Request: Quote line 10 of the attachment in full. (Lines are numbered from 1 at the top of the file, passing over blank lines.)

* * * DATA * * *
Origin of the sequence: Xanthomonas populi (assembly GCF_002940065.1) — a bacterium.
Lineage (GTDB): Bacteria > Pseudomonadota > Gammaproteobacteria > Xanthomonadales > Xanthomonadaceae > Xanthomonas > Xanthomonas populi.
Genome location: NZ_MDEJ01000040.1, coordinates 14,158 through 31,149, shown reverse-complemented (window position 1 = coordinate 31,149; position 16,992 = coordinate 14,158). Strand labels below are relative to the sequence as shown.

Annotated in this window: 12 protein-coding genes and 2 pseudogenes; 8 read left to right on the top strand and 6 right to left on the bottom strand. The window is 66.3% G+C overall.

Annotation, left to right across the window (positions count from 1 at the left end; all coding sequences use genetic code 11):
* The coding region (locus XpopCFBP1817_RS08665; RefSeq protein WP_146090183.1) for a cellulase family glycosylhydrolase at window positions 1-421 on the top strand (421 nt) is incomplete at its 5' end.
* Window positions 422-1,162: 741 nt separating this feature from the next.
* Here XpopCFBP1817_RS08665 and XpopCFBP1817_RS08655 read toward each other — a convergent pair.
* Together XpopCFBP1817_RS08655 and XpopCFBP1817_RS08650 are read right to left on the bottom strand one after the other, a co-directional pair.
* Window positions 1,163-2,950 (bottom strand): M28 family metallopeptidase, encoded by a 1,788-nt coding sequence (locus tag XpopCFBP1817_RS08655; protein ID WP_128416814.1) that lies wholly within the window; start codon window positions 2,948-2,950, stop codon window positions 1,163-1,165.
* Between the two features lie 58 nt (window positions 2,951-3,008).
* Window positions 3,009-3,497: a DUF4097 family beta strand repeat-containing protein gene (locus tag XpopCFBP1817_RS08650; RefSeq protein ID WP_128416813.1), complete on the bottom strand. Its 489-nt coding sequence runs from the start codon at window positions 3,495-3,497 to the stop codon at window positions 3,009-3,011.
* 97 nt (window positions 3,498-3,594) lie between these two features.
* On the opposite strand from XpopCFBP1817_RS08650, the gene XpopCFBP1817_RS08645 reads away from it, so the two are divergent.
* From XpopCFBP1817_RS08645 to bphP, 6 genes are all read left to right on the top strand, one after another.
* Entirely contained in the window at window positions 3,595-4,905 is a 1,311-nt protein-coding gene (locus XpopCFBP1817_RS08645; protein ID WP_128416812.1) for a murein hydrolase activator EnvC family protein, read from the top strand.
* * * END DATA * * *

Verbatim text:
* Window positions 1,163-2,950 (bottom strand): M28 family metallopeptidase, encoded by a 1,788-nt coding sequence (locus tag XpopCFBP1817_RS08655; protein ID WP_128416814.1) that lies wholly within the window; start codon window positions 2,948-2,950, stop codon window positions 1,163-1,165.